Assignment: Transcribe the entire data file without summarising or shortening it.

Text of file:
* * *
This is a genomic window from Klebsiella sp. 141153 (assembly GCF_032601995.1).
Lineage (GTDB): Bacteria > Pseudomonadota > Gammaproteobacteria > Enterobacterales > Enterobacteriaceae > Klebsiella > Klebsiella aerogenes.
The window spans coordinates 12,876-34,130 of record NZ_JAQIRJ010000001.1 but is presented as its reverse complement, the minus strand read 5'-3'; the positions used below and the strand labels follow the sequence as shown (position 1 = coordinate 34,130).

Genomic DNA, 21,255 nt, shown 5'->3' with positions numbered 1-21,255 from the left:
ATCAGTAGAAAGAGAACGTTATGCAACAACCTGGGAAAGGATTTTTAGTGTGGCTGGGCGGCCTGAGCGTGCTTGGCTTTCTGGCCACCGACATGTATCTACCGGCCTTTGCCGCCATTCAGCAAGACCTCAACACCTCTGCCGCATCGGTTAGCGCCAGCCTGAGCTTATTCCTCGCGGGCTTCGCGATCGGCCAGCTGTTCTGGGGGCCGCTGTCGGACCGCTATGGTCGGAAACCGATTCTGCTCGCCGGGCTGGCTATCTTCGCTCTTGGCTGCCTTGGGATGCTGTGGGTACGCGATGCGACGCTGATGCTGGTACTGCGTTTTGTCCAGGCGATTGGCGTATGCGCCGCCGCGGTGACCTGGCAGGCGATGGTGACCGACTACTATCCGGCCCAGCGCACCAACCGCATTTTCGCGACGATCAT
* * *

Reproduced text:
This is a genomic window from Klebsiella sp. 141153 (assembly GCF_032601995.1).
Lineage (GTDB): Bacteria > Pseudomonadota > Gammaproteobacteria > Enterobacterales > Enterobacteriaceae > Klebsiella > Klebsiella aerogenes.
The window spans coordinates 12,876-34,130 of record NZ_JAQIRJ010000001.1 but is presented as its reverse complement, the minus strand read 5'-3'; the positions used below and the strand labels follow the sequence as shown (position 1 = coordinate 34,130).

Genomic DNA, 21,255 nt, shown 5'->3' with positions numbered 1-21,255 from the left:
ATCAGTAGAAAGAGAACGTTATGCAACAACCTGGGAAAGGATTTTTAGTGTGGCTGGGCGGCCTGAGCGTGCTTGGCTTTCTGGCCACCGACATGTATCTACCGGCCTTTGCCGCCATTCAGCAAGACCTCAACACCTCTGCCGCATCGGTTAGCGCCAGCCTGAGCTTATTCCTCGCGGGCTTCGCGATCGGCCAGCTGTTCTGGGGGCCGCTGTCGGACCGCTATGGTCGGAAACCGATTCTGCTCGCCGGGCTGGCTATCTTCGCTCTTGGCTGCCTTGGGATGCTGTGGGTACGCGATGCGACGCTGATGCTGGTACTGCGTTTTGTCCAGGCGATTGGCGTATGCGCCGCCGCGGTGACCTGGCAGGCGATGGTGACCGACTACTATCCGGCCCAGCGCACCAACCGCATTTTCGCGACGATCAT